Red Dot Awards for 2018

Happy New Year! A fresh year of work, exploration, and productivity stretches before us! I like to kick off the year with a recent Red Dot Award. The Red Dot competition is hosted in Germany, and celebrates human-centric design and innovative products from around the globe. Last year I reported on the Logitech K780 Multi-Device Keyboard in Red Dot Awards for 2017. Starting the year with great design reminds me to bring beauty and elegance to my work.


L16 Computational Camera by Bould Design and Light

This year I selected the L16 Computational Camera, designed by Bould Design, and manufactured by Light, both located right here in the San Francisco Bay Area. According to their description, the camera “is the world’s first multi-aperture computational camera. It combines an ergonomically refined case, breakthrough optics and the most advanced imaging engine ever created to bring DSLR image quality to a pocket-size form factor. Sixteen image sensors span wide angle, mid and telephoto ranges. There are no extra lenses to carry or change. Based on focal distance, each shutter click captures up to 10 images, which are then fused into a high-resolution photo that can be refocused and adjusted with the Light editing software. Each shot yields infinite photographic outcomes.” 

I love how small, light (about a pound), and compact this camera is, and the picture quality is quite remarkable. You can see a gallery here: I look forward to seeing how the camera evolves.

Red Dot Awards for 2016

I may have found my new bicycle – and it’s from Ikea! The SLADDA bicycle is the Red Dot “Best of the Best” winner for 2016. Each year the prestigious Red Dot award recognizes exceptional design in a variety of categories. The award celebrates human-centric design that is beautiful and a delight to use. Last year I reported on several Red Dot winners for the software user interface category. The winners for this year’s winners are being announced on the Red Dot website.

The SLADDA bicycle design is by Veryday, and the manufacturer is IKEA, both in Sweden. The bicycle is designed for those who commute and do errands in an urban setting, but can easily handle recreational outings. The light-weight bike is engineered with low maintenance gear works, built in accessories, and an ingenious system for adding attachments. In true Ikea style, you receive the bike in a flat crate, and assemble it yourself (in around 50 minutes, per one YouTube video). Take a look at the bike:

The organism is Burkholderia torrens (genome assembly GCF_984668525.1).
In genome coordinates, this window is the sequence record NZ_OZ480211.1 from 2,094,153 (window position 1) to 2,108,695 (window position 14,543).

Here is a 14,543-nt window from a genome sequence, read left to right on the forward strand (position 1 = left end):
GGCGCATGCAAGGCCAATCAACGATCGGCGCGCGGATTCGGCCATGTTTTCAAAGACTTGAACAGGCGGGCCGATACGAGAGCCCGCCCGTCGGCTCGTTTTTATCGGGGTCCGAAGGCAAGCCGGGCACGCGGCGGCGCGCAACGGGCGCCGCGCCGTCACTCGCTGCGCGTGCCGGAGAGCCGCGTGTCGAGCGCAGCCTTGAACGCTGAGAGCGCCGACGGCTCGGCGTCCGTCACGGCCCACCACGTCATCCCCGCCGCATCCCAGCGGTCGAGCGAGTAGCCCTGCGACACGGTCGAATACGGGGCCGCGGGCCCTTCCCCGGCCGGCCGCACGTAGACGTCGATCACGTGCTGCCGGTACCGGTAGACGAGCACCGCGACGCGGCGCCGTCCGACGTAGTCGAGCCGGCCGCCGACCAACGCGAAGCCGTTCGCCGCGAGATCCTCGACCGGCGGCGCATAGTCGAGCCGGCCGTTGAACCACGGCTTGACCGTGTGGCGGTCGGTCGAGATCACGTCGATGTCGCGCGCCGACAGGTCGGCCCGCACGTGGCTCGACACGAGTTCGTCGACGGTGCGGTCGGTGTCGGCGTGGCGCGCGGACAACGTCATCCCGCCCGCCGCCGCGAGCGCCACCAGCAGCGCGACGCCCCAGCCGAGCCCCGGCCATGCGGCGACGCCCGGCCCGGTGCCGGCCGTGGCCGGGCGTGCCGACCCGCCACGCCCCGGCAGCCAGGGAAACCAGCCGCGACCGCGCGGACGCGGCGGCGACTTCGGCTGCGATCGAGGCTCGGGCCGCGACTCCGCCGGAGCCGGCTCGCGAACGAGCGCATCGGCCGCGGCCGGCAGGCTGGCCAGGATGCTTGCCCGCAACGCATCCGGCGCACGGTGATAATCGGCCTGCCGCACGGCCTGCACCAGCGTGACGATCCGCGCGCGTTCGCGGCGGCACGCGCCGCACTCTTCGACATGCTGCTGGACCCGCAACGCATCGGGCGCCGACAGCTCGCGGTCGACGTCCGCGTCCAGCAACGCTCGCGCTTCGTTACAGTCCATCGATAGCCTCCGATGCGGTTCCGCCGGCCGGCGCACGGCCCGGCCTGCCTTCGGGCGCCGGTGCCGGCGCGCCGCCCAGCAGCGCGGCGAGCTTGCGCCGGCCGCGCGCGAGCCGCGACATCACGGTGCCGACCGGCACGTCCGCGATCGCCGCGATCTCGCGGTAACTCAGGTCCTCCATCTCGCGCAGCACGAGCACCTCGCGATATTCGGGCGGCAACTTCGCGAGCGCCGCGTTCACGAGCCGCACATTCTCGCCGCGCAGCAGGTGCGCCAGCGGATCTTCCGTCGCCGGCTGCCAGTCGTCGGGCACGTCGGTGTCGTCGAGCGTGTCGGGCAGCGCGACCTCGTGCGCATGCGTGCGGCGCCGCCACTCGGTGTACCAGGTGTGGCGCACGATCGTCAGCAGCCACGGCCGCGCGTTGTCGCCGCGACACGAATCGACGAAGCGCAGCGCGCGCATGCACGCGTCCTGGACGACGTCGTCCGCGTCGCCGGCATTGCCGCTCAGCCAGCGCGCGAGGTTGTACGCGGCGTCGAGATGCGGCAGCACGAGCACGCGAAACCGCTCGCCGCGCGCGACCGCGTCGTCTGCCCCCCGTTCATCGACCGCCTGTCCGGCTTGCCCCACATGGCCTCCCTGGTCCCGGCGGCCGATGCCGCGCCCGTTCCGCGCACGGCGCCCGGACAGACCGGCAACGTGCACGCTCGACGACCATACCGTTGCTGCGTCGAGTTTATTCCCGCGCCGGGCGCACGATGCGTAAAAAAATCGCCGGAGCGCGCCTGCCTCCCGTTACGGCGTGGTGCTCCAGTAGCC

Although the bike has its critics for its plain design and price, this is a great example of reimagining a familiar object, and innovating to improve it. Not everyone wants or needs a fancy bicycle, so this light, functional, easy-to-use design may appeal to those who just want a sensible transportation option.

Red Dot Award

User experience and user focused design are hot topics. The goal is to design an object in a way that is intuitive, if not delightful, to use. This is the experience I had several years ago when I unwrapped my Apple iPad, a gift from my husband. I felt like I was unwrapping a work of art. I still feel that way when I attach the pad to its elegant key board, and start writing. Beautiful and thoughtful design is a pleasure to use, and should be easy to figure out.


My employer recently received the Red Dot Award for a couple of application design concepts. The Red Dot Award is an annual design completion hosted in Germany; they have been handing out awards since 1954. Awards are given for products in various categories for beautiful and innovative designs. Hardware and software companies, like Adobe, Cisco, and Dell, have received the Red Dot Award for their hardware, software, and communications products.

To give you an idea, here are a couple of winners from 2015: Apple and SAP. Look through some of the other categories as well to see additional examples. I appreciate this quest for beauty in form and function, and think it can be a positive influence toward better designed software with its users in mind.